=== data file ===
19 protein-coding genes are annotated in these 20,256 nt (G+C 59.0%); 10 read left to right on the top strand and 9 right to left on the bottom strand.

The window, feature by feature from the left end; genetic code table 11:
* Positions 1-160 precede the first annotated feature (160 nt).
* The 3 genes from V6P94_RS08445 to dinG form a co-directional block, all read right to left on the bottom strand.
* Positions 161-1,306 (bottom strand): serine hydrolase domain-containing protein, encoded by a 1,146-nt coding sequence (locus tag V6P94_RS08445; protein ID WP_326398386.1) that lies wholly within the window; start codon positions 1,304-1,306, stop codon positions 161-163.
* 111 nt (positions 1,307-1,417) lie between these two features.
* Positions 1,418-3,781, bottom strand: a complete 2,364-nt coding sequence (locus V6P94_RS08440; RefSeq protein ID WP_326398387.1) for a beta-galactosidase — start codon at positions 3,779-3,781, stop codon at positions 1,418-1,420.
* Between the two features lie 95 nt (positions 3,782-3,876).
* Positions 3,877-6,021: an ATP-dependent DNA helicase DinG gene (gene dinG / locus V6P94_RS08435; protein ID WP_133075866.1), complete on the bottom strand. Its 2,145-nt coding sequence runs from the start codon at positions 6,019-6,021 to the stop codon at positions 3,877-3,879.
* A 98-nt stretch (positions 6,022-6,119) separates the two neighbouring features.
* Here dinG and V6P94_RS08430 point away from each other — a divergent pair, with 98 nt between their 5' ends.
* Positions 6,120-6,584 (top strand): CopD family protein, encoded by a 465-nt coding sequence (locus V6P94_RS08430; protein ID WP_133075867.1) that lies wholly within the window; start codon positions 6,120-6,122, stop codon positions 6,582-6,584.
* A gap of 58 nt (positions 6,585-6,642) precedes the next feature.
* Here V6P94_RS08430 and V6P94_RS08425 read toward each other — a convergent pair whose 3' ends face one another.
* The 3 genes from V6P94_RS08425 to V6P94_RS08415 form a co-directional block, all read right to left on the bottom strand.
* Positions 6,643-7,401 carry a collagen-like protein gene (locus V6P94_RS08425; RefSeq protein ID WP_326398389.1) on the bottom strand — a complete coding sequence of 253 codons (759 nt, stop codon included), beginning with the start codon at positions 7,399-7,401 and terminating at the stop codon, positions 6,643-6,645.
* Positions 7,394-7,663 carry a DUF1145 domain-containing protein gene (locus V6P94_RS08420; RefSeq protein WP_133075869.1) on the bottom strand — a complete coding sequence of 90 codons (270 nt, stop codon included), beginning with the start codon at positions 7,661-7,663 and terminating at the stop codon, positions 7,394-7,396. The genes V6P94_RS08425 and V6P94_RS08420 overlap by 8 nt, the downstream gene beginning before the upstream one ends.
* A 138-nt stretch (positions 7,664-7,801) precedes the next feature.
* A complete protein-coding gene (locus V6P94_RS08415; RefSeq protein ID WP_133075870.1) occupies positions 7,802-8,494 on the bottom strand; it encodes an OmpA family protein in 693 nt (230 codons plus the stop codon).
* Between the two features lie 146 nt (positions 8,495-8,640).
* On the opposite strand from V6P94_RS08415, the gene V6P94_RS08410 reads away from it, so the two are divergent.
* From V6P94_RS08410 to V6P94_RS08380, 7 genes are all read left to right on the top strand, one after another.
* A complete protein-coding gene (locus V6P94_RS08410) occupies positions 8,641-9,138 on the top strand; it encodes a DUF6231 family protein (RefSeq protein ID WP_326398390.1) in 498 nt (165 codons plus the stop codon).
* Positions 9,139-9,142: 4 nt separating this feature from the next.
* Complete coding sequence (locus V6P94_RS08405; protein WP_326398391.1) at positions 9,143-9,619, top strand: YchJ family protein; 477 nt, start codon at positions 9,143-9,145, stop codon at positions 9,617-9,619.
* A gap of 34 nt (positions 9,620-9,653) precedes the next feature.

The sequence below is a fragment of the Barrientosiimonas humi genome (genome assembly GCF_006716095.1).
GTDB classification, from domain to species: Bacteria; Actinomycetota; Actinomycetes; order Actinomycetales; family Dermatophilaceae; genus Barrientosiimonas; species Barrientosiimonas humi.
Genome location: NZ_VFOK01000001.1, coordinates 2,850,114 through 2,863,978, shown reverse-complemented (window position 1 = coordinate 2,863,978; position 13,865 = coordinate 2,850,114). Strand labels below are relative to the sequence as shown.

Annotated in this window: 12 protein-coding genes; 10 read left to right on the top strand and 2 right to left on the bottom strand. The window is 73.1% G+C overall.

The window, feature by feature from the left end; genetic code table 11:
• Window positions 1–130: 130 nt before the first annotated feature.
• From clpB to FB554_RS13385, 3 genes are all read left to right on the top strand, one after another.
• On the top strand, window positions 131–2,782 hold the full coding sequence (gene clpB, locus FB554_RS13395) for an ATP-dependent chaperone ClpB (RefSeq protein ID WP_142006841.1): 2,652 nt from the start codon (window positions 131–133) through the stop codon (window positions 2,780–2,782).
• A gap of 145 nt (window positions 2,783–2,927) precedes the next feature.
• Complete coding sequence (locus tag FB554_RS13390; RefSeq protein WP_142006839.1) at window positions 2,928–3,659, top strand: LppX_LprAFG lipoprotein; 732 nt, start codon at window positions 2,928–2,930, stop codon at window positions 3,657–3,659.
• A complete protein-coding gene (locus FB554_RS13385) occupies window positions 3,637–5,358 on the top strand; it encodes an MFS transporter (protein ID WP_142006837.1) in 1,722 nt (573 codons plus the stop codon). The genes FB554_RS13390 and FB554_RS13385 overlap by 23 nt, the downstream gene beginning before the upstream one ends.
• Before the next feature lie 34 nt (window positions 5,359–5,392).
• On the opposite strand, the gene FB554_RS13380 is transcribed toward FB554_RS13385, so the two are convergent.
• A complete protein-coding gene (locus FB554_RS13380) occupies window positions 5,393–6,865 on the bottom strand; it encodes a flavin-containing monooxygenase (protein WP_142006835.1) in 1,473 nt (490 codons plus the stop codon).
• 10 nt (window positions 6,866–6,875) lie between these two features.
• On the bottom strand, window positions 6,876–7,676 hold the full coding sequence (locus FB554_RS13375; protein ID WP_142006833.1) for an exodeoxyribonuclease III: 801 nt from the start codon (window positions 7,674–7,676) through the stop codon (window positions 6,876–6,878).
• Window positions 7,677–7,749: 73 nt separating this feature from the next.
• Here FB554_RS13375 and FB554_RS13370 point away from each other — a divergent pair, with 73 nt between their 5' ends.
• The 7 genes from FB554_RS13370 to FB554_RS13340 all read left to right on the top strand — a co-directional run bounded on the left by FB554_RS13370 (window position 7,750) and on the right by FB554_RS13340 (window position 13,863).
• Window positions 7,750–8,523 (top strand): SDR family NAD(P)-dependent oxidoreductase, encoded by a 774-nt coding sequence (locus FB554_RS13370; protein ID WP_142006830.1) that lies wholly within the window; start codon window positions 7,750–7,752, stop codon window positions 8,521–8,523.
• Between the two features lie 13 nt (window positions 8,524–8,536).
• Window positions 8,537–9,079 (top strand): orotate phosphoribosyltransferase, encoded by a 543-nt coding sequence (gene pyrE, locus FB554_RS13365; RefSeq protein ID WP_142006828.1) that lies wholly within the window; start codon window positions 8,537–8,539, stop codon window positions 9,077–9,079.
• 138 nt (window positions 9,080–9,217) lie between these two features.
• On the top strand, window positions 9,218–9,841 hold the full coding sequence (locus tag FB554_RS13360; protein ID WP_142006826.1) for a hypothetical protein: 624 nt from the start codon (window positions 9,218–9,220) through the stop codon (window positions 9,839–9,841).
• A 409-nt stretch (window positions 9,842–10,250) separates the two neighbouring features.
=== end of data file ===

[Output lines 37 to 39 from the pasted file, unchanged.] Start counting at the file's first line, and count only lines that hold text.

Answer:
• A complete protein-coding gene (locus FB554_RS13385) occupies window positions 3,637–5,358 on the top strand; it encodes an MFS transporter (protein ID WP_142006837.1) in 1,722 nt (573 codons plus the stop codon). The genes FB554_RS13390 and FB554_RS13385 overlap by 23 nt, the downstream gene beginning before the upstream one ends.
• Before the next feature lie 34 nt (window positions 5,359–5,392).
• On the opposite strand, the gene FB554_RS13380 is transcribed toward FB554_RS13385, so the two are convergent.